Google is widely considered to be a very smart machine. Whenever I’m speaking to other SEOs and inbound marketers, they will often give a lot of credit to the search giant.
I was at a Distilled presentation and networking event in London a few months back; one of the hot topics (and still is) was Google’s authorship. After the speaker finished, a bunch of us stood by the bar and had a chat about where we thought Google authorship was going. I brought up the possibility that it might become totally hijacked by tons of fake profiles – profiles that were there purely for click through rates and ranking speculation. One of the responses I got was that Google would be able to see if a user was logging in and out of multiple profiles; as a result Google would simply discount their profiles. As a human, it sounds totally simple right? If I was watching someone logging in and out of fake profiles I’d be all like “NO! Stop that!”… but if I was a machine, how the hell am I supposed to judge the this person’s intent to be manipulative or not?
It’s hard to debate as no one knows for sure, but the common response from those who rate Google’s intelligence is that Google has a shit load of data. This is very true, Google is indeed frolicking around in fields of data, but data on its own is not worth a penny if there’s nothing there to understand and process it. We don’t just throw numbers at a calculator and expect it to know what to do with them.
So now I’ve resorted to this; a crudely titled blog post about some of Google’s biggest screw-ups.
Google+ Authorship and Francois Hollande
So when it comes to fake authorship there’s one person that takes le petit gâteau. It’s a guy in the binary options market, but not just any guy – it’s a familiar face I’m sure you’ll agree.
But despite what you may have first thought, the French president, Francois Hollande does not own a binary options affiliate website. This isn’t Mr Hollande at all; it’s a guy that just looks a lot like him. In fact, he looks so much like him that Google will tell you just who it is…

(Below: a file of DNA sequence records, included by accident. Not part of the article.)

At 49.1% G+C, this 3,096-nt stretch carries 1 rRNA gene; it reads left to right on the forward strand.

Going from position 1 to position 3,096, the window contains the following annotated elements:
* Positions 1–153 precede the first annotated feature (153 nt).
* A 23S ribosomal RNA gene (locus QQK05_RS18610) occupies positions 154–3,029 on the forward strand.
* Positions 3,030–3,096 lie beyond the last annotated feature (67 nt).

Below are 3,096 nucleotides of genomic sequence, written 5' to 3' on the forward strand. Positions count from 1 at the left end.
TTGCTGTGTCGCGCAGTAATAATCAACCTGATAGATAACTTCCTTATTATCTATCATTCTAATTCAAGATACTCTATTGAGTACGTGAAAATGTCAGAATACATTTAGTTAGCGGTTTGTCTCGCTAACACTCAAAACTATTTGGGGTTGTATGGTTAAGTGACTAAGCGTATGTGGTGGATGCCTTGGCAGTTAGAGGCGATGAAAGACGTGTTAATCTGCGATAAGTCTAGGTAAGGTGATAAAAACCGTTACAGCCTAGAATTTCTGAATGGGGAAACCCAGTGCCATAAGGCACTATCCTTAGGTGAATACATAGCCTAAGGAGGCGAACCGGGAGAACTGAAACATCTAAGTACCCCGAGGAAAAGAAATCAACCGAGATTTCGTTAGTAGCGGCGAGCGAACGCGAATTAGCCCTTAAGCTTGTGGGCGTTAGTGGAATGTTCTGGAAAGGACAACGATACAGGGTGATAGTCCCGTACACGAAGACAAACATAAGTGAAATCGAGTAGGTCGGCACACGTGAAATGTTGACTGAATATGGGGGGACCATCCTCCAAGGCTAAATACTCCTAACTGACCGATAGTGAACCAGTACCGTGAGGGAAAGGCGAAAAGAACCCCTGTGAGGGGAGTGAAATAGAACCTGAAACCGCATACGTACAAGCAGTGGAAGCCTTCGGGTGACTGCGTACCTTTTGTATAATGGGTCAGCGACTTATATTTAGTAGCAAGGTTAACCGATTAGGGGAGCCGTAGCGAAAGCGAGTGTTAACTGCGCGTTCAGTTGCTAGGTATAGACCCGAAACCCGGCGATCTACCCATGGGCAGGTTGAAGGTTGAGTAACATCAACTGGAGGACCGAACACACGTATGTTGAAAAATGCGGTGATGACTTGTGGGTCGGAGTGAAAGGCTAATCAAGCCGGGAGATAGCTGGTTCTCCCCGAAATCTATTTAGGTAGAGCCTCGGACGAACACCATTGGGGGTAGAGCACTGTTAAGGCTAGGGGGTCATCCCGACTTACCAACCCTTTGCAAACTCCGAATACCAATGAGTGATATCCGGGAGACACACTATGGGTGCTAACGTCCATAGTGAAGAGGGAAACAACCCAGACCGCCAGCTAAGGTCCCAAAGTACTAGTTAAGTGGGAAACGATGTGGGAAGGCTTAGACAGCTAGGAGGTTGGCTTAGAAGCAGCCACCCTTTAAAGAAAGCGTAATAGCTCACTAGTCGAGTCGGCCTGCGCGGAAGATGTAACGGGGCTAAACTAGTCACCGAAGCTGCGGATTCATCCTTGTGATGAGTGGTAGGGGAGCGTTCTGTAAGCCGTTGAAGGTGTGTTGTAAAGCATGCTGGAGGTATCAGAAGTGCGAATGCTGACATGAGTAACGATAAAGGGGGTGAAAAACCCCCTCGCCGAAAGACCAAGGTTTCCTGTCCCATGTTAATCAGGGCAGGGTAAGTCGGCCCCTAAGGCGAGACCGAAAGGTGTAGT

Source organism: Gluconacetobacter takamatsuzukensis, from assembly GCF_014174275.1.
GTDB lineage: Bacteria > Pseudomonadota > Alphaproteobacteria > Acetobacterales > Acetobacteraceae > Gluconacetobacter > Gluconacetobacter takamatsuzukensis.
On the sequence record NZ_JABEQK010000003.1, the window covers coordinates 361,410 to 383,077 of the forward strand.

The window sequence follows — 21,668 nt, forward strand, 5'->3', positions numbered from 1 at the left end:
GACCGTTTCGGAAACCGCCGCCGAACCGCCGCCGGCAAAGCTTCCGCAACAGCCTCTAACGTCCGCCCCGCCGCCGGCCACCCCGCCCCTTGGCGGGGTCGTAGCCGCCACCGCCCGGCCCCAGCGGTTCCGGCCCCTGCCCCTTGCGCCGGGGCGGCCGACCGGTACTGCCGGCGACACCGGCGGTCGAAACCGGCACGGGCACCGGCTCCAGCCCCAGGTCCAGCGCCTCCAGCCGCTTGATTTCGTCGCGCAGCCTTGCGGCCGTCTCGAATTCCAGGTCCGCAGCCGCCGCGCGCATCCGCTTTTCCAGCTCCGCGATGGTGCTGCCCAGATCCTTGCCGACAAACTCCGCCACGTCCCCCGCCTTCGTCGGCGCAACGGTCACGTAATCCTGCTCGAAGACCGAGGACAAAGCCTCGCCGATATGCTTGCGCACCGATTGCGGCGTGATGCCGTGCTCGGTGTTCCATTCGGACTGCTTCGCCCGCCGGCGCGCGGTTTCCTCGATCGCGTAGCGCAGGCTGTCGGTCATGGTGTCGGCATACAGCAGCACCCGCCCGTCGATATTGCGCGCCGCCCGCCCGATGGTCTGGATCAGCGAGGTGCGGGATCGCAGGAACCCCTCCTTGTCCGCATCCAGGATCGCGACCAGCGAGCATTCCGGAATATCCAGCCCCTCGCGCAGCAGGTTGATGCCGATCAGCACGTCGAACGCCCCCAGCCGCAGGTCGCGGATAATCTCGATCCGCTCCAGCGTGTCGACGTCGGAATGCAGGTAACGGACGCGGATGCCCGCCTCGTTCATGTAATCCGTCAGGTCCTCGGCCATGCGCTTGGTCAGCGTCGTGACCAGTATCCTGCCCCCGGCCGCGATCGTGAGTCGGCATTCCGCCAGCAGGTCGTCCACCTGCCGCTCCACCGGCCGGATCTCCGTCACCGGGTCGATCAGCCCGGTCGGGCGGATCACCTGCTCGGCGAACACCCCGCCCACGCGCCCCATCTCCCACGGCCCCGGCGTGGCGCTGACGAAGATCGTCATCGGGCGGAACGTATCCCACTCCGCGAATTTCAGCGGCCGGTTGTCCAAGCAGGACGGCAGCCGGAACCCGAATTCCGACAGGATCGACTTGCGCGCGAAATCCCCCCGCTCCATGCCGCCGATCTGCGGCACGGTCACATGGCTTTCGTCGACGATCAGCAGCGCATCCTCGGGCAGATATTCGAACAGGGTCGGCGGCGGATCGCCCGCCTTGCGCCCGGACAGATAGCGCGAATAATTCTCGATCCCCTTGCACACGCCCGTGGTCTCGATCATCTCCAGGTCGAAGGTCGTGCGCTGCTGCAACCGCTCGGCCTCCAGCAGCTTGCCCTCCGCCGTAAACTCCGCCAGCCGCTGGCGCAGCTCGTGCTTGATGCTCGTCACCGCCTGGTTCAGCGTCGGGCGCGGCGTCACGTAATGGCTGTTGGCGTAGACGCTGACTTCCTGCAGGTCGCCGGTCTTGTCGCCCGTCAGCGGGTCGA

… and this is where I struggle. Google is able to feedback, correctly, in a few milliseconds, the person that is shown in the image. What we’re seeing here is not smart or semantic, it’s this idea of throwing numbers at a calculator; Google is able to tell me what those numbers are, but it’s certainly not able to say “hold on a minute, this author is clearly fake – we should remove their profile from our search results”.
Google Tip! If you weren’t aware of how to search for similar images, go to Google image search and simply drag your file into the search box. Easy!
“LAC is the secretion of a number of species of insects…” Oh really?
In February I will be attending the London Affiliate Conference, or as it’s widely known – the LAC. I’ve been on the LAC website a whole bunch of times in the last few months, in fact my Google history is probably full of affiliate related stuff. But nope! Google decides that my search for LAC warrants a knowledge graph result about insect secretion…
This isn’t exactly a poor user experience and it’s not going to cause me any trouble… But this is a simple example of something that many consider commonplace in search – Google’s ability to personalise search results based on browser history and social.
Blue is the new Yellow
And finally, when a search query couldn’t be an easier to interpret (surely!) Google messes up enormously. Credit to Google, this result stopped after a few weeks, but it’s incredible that this ever happened:
I just want to finish by saying that I’m by no means anti-Google. But in my opinion, SEOs shouldn’t be so quick to assume Google knows what it’s doing. Google makes mistakes constantly – these are just a few that I’ve seen. Don’t use this sort of information to try and game the search engine, but I recommend looking at big G in a different light and not overthinking your strategy into a strategy that doesn’t work.